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Why a raft can be a metaphor



Have you ever been frustrated by something that seemed like a “sea of troubles”? Or perhaps you got caught up in something that felt like a “whirlwind” or a “vortex”?

A lot of us probably have. These words—sea, whirlwind, vortex —are common metaphors. A metaphor is when we use one word to stand for another thing.

So, the sea stands for troubles; the whirlwind stands for stress; the vortex stands for problems again. Why is the raft such an interesting metaphor?

Because it means more than you think.

We all use figures of speech like these almost daily without realising it.

But if you stop to think about it, why do we call troubles seas? Why do we say stress whirls? Why do we say we are caught up in something or need to avoid a situation quicker than a rat escaping a sinking ship?



WHAT MAKES A GOOD METAPHOR?

A metaphor works because it links two seemingly unrelated concepts. The process gives a new idea and adds depth and resonance. A successful metaphor will prompt the reader to think, “That’s an interesting and unexpected way to look at things!”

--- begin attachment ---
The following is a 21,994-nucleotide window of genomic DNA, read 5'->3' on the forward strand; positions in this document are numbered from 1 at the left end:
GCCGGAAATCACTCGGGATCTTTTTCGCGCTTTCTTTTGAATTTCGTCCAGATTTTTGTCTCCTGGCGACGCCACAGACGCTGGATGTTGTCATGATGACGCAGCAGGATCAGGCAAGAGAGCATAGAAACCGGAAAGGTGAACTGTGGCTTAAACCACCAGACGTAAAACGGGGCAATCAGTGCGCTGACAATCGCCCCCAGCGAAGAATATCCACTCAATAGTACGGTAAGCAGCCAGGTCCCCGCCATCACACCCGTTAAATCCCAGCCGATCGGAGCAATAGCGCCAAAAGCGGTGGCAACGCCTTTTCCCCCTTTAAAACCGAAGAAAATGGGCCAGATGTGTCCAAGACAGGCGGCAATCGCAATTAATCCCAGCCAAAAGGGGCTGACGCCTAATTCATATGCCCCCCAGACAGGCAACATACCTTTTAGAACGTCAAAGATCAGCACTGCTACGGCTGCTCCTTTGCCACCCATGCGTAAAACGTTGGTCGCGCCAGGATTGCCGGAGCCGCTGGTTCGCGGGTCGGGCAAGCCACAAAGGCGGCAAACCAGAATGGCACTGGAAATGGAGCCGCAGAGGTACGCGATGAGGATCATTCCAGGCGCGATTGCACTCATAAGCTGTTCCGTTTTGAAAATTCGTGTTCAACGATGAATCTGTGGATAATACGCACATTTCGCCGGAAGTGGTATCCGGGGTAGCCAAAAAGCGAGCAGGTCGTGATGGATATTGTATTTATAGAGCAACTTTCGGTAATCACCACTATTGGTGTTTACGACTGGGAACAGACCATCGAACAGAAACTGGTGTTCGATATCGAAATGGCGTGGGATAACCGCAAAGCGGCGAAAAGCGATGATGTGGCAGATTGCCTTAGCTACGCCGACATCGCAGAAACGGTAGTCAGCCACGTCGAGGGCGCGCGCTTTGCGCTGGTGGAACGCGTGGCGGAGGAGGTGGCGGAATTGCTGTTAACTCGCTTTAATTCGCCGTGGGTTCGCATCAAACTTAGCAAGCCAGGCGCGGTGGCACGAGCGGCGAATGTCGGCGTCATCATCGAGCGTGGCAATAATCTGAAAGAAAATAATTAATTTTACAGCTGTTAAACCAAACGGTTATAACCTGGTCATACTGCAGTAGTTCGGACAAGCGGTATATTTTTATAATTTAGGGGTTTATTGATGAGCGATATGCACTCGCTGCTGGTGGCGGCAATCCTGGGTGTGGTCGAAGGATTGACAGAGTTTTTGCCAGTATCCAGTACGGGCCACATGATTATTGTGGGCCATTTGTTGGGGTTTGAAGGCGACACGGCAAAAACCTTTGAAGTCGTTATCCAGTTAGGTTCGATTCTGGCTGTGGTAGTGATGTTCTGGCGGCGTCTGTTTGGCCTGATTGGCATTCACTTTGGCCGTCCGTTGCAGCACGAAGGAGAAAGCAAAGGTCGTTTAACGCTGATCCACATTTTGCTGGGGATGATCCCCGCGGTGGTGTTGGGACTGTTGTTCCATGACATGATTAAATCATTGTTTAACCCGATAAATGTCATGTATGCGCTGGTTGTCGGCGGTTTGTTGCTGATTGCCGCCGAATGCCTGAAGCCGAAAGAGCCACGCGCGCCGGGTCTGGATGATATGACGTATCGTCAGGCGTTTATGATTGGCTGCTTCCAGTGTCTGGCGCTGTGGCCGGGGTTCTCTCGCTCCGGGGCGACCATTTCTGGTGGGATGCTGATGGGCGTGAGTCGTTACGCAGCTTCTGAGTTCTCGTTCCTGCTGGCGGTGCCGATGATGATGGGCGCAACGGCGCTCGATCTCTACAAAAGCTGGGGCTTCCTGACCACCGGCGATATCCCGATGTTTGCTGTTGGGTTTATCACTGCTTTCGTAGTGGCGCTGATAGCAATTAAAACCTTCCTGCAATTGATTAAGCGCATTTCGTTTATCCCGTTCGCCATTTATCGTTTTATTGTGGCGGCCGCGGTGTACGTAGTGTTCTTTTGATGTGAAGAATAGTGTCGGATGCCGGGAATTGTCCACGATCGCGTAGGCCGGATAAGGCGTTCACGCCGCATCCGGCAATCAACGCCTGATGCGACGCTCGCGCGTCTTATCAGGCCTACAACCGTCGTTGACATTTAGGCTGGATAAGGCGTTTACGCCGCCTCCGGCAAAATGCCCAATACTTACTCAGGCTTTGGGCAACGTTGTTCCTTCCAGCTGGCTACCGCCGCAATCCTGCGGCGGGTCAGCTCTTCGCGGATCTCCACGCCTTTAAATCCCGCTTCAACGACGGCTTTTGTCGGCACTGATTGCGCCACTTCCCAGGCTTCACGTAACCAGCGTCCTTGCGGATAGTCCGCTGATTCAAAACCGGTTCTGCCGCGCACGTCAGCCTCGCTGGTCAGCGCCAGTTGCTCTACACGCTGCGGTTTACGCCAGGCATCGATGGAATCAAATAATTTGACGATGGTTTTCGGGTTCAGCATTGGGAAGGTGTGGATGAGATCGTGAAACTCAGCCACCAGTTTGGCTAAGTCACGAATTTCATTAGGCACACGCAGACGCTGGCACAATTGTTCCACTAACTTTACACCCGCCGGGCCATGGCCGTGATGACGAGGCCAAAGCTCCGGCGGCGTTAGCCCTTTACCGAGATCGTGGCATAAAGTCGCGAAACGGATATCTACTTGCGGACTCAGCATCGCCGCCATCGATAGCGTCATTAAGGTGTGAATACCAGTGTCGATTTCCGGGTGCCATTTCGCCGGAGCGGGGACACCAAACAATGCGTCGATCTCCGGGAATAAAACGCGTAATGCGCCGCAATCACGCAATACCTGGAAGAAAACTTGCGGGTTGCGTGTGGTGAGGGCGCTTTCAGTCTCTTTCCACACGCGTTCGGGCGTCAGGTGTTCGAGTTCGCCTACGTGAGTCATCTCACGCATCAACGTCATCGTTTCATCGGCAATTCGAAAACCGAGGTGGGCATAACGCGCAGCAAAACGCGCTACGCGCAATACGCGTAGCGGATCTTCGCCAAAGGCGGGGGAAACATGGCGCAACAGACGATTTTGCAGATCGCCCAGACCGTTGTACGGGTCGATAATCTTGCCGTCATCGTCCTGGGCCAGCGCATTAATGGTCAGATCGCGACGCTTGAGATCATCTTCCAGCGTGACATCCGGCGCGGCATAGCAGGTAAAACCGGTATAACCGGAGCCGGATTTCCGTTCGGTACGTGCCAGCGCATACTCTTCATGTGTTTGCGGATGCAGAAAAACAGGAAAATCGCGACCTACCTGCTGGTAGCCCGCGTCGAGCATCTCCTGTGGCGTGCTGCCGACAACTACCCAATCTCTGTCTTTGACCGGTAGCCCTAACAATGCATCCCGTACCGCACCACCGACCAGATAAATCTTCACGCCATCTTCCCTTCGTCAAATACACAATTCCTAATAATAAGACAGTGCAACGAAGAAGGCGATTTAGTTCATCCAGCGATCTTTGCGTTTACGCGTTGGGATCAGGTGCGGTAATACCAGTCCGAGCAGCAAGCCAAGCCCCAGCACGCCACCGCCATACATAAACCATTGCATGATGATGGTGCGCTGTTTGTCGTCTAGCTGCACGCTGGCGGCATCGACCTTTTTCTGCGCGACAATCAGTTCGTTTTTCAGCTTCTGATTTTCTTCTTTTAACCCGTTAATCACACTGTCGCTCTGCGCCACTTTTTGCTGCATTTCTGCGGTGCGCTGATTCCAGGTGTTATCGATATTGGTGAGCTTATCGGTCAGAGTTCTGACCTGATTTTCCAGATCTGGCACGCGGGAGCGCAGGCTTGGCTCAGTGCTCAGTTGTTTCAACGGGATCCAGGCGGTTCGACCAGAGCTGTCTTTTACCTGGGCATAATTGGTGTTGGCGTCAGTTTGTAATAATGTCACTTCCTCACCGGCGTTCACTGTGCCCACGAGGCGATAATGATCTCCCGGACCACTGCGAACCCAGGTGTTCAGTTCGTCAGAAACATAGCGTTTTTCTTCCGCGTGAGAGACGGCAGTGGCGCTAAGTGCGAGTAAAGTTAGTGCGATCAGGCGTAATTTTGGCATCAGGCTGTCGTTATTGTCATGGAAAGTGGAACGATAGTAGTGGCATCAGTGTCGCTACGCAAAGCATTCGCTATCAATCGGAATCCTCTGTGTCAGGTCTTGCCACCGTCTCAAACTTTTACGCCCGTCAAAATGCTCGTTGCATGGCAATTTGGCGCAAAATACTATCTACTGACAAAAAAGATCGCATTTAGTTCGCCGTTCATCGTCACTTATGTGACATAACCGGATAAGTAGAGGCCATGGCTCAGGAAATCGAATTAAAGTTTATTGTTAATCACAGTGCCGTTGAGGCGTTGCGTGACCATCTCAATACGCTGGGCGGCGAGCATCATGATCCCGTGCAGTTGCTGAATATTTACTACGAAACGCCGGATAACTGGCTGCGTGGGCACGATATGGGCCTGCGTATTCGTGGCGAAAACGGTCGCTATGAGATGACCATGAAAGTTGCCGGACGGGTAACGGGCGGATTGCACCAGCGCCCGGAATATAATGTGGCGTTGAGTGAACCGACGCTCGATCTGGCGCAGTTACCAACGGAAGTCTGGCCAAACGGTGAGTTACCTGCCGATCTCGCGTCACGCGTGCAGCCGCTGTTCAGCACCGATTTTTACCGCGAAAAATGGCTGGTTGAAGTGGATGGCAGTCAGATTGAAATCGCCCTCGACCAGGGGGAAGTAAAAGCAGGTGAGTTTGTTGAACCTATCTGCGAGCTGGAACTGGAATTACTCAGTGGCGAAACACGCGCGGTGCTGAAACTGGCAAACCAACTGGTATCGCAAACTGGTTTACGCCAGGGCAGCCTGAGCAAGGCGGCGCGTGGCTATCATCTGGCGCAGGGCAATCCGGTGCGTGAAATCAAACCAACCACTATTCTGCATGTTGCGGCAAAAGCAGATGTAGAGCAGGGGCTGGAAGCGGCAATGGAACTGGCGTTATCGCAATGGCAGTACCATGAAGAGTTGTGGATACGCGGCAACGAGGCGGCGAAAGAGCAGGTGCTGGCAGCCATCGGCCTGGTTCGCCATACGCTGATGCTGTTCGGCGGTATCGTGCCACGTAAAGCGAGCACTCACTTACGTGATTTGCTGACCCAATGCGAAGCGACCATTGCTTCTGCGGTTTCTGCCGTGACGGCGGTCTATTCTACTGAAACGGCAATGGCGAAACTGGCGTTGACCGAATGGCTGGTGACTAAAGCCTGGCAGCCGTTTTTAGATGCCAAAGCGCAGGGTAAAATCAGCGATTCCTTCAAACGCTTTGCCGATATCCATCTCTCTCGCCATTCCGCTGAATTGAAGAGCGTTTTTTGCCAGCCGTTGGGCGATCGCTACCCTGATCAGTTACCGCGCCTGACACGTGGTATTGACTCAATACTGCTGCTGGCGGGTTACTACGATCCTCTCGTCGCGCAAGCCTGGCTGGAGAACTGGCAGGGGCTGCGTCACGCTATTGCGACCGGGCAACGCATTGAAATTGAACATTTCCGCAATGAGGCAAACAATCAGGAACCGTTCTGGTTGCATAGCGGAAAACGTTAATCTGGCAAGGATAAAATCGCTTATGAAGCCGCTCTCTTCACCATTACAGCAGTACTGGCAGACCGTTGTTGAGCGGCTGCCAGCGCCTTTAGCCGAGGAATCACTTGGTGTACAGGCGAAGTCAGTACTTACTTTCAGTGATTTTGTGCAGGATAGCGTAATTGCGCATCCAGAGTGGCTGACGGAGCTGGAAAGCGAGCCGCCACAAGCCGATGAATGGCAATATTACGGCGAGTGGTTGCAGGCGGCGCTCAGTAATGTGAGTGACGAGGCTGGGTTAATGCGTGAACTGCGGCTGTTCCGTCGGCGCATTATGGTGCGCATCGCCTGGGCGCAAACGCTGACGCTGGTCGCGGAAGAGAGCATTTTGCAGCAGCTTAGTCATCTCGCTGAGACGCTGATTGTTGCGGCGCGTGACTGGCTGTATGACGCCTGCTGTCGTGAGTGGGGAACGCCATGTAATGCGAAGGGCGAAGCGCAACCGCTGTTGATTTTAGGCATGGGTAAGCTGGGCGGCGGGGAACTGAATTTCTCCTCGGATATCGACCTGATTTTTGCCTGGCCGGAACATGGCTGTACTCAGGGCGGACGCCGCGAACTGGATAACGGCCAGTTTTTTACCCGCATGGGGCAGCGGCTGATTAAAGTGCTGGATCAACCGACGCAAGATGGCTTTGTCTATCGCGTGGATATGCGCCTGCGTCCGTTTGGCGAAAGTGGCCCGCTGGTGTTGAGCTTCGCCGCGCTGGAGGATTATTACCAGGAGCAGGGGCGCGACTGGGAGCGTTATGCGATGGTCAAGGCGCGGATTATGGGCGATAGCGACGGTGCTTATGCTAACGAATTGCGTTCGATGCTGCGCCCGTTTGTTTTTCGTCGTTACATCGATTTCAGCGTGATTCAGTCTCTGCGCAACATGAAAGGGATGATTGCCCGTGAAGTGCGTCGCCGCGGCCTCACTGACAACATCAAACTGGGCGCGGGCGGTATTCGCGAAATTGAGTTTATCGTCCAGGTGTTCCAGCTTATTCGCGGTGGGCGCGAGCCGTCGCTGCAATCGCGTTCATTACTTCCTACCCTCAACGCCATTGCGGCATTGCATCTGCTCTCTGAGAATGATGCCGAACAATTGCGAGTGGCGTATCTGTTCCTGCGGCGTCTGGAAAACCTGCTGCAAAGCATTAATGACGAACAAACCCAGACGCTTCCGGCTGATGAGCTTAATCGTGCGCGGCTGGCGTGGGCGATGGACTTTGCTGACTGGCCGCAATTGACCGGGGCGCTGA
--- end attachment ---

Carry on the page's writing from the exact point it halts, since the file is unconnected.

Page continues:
A good metaphor has three qualities: it’ s original, it’s precise, and it’s memorable.



WHY ARE METAPHORS IMPORTANT?

Metaphors have the power to change how we think about the world and about ourselves. By seeing something in a new light, we can understand it in new ways and make connections we would otherwise miss.

A metaphor can both reflect and shape the culture of the time.

It can help us make sense of complex or abstract things, like emotions or scientific concepts.



HOW DO METAPHORS SHAPE OUR LANGUAGE AND CULTURE?

Metaphors influence our language and culture in three ways.

Firstly, they help us to express complex ideas. Secondly, they often help us to create new words. And finally, they can become so commonplace that they become “dead metaphors” that we no longer notice them or think about them as metaphors.

A good example is the word “unicorn”. The unicorn is a mythological creature with a single horn on its head, and it first popped up in writing around the year 900. Around the 16th century, it came to be used as a metaphor for a rare or unusual thing. Since then, it has become so overused that most people don’t consider it a metaphor anymore.



THE TAKEAWAY

The raft metaphor highlights the need to survive while maintaining core values and principles.

It reminds us that we do not need to “go with the flow” if we do not want to; we can actively change the course as necessary.

The raft also points to the importance of collaboration and team-working in times of change. It shows us that we can learn from each other and build on our strengths to create something more significant than none of us could achieve alone.

With the world changing rapidly, and the need for new ways of thinking about our organisations, we need to reflect on the insights metaphors provide.

By understanding how metaphors work, we can use them to enrich our thinking and help us to “see” new things.




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